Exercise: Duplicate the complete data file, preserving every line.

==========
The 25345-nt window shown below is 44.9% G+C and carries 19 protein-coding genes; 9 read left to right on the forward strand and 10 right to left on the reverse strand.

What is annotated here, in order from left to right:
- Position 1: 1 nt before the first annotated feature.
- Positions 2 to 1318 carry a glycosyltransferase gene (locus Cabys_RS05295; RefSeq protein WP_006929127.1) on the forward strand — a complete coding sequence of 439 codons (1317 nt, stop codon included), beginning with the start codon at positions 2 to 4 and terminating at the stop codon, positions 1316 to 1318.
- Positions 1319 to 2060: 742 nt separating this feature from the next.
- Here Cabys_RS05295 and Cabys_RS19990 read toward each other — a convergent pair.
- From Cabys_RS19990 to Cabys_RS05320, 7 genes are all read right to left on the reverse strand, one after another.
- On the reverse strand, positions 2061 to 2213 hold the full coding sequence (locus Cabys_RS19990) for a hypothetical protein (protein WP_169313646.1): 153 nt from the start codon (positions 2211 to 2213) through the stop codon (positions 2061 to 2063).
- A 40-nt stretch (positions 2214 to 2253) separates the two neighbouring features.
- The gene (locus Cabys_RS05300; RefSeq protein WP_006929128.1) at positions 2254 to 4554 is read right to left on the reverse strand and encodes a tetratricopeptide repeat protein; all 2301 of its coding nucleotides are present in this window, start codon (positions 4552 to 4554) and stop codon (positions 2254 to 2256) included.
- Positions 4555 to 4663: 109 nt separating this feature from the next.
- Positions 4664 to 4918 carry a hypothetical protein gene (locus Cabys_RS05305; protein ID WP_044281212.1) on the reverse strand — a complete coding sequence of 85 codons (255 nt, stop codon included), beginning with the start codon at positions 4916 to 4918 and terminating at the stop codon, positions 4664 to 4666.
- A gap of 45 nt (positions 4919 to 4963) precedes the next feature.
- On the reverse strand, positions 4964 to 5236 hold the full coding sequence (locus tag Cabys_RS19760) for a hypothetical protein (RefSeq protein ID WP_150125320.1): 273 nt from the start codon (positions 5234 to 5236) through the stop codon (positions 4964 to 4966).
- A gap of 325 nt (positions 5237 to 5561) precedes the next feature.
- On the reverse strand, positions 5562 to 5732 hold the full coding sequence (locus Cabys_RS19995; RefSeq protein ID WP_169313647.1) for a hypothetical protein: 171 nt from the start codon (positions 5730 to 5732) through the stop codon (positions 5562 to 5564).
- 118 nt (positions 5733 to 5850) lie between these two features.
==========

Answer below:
The 25345-nt window shown below is 44.9% G+C and carries 19 protein-coding genes; 9 read left to right on the forward strand and 10 right to left on the reverse strand.

What is annotated here, in order from left to right:
- Position 1: 1 nt before the first annotated feature.
- Positions 2 to 1318 carry a glycosyltransferase gene (locus Cabys_RS05295; RefSeq protein WP_006929127.1) on the forward strand — a complete coding sequence of 439 codons (1317 nt, stop codon included), beginning with the start codon at positions 2 to 4 and terminating at the stop codon, positions 1316 to 1318.
- Positions 1319 to 2060: 742 nt separating this feature from the next.
- Here Cabys_RS05295 and Cabys_RS19990 read toward each other — a convergent pair.
- From Cabys_RS19990 to Cabys_RS05320, 7 genes are all read right to left on the reverse strand, one after another.
- On the reverse strand, positions 2061 to 2213 hold the full coding sequence (locus Cabys_RS19990) for a hypothetical protein (protein WP_169313646.1): 153 nt from the start codon (positions 2211 to 2213) through the stop codon (positions 2061 to 2063).
- A 40-nt stretch (positions 2214 to 2253) separates the two neighbouring features.
- The gene (locus Cabys_RS05300; RefSeq protein WP_006929128.1) at positions 2254 to 4554 is read right to left on the reverse strand and encodes a tetratricopeptide repeat protein; all 2301 of its coding nucleotides are present in this window, start codon (positions 4552 to 4554) and stop codon (positions 2254 to 2256) included.
- Positions 4555 to 4663: 109 nt separating this feature from the next.
- Positions 4664 to 4918 carry a hypothetical protein gene (locus Cabys_RS05305; protein ID WP_044281212.1) on the reverse strand — a complete coding sequence of 85 codons (255 nt, stop codon included), beginning with the start codon at positions 4916 to 4918 and terminating at the stop codon, positions 4664 to 4666.
- A gap of 45 nt (positions 4919 to 4963) precedes the next feature.
- On the reverse strand, positions 4964 to 5236 hold the full coding sequence (locus tag Cabys_RS19760) for a hypothetical protein (RefSeq protein ID WP_150125320.1): 273 nt from the start codon (positions 5234 to 5236) through the stop codon (positions 4964 to 4966).
- A gap of 325 nt (positions 5237 to 5561) precedes the next feature.
- On the reverse strand, positions 5562 to 5732 hold the full coding sequence (locus Cabys_RS19995; RefSeq protein ID WP_169313647.1) for a hypothetical protein: 171 nt from the start codon (positions 5730 to 5732) through the stop codon (positions 5562 to 5564).
- 118 nt (positions 5733 to 5850) lie between these two features.